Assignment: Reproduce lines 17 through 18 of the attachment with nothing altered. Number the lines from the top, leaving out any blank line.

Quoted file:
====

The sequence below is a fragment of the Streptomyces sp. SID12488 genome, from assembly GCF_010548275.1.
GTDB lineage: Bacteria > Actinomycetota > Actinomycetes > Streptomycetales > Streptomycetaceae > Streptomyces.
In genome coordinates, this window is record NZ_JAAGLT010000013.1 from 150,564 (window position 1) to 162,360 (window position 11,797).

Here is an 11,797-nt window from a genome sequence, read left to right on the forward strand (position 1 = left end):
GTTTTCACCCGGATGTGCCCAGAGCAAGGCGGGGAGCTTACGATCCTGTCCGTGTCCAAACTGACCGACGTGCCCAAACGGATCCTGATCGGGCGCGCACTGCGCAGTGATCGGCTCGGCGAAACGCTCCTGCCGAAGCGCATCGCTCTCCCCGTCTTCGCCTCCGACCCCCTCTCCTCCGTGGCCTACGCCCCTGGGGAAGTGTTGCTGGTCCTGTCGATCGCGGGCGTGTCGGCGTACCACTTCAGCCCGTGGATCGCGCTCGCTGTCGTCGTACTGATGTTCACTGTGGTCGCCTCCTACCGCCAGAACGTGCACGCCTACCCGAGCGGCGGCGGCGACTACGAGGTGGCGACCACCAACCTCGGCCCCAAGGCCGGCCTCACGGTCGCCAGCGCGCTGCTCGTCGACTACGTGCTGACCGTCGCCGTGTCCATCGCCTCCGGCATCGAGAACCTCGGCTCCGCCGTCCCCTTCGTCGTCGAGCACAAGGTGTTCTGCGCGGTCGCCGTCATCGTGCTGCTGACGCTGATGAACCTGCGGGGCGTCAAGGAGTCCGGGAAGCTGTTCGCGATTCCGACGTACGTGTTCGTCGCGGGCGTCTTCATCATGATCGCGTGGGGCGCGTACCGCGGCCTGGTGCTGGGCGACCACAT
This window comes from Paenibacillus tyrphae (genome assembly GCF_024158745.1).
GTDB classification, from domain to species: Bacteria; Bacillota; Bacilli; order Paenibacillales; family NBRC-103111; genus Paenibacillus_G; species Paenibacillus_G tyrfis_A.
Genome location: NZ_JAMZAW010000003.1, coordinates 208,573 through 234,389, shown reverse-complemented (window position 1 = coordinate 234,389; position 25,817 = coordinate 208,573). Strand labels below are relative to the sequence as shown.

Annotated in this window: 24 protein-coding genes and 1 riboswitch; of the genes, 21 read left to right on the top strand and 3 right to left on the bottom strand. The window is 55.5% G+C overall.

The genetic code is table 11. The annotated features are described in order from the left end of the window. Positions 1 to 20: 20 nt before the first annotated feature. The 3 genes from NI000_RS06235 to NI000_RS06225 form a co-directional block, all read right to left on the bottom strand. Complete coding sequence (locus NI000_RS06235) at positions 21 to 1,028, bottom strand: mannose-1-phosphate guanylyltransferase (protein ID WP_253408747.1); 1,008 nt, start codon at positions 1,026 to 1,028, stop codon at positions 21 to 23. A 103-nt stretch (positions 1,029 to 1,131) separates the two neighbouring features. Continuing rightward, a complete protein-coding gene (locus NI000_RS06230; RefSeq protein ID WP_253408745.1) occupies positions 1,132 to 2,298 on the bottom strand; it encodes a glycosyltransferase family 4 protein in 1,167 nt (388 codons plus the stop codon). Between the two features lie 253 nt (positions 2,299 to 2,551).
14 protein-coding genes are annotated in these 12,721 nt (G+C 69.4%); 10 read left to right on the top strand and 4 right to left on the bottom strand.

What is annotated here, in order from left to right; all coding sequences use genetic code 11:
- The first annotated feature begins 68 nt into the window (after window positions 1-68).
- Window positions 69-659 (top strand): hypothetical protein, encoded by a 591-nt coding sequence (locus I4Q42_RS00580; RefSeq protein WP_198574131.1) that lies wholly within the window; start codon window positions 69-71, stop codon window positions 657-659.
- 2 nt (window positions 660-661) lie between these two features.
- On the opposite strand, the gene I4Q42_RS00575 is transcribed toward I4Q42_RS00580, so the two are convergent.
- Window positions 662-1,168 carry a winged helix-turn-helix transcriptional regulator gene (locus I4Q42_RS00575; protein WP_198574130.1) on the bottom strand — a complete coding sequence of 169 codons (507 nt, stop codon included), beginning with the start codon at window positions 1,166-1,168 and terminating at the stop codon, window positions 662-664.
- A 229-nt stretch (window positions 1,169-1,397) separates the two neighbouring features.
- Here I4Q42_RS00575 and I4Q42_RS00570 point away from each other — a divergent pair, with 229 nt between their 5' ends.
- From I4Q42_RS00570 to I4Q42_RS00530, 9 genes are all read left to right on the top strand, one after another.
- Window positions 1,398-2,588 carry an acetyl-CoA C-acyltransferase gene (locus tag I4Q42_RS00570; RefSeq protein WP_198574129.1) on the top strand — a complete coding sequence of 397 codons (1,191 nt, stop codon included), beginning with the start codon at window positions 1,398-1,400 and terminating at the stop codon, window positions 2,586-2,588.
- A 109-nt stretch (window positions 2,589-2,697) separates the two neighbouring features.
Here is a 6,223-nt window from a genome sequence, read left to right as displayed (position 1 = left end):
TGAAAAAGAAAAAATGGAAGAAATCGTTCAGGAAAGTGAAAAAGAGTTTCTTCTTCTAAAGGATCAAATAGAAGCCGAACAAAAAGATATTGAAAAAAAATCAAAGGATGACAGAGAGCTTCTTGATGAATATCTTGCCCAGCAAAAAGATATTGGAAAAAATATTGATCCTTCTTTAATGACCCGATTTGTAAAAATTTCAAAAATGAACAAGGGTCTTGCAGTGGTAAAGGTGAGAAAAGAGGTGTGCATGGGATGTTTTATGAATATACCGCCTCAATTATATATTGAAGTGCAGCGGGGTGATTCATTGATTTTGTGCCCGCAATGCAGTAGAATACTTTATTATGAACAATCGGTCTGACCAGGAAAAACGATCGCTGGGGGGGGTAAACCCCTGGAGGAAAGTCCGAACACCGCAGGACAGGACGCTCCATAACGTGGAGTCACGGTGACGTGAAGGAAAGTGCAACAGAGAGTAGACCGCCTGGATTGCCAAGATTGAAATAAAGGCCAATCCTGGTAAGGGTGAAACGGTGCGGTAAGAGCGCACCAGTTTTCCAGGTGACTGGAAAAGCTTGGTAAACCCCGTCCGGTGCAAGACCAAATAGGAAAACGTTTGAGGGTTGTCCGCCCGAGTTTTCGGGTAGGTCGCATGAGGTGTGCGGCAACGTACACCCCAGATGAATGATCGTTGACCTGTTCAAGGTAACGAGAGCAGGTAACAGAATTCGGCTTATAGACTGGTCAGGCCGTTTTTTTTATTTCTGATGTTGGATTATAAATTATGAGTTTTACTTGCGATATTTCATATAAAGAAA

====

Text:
- Window positions 662-1,168 carry a winged helix-turn-helix transcriptional regulator gene (locus I4Q42_RS00575; protein WP_198574130.1) on the bottom strand — a complete coding sequence of 169 codons (507 nt, stop codon included), beginning with the start codon at window positions 1,166-1,168 and terminating at the stop codon, window positions 662-664.
- A 229-nt stretch (window positions 1,169-1,397) separates the two neighbouring features.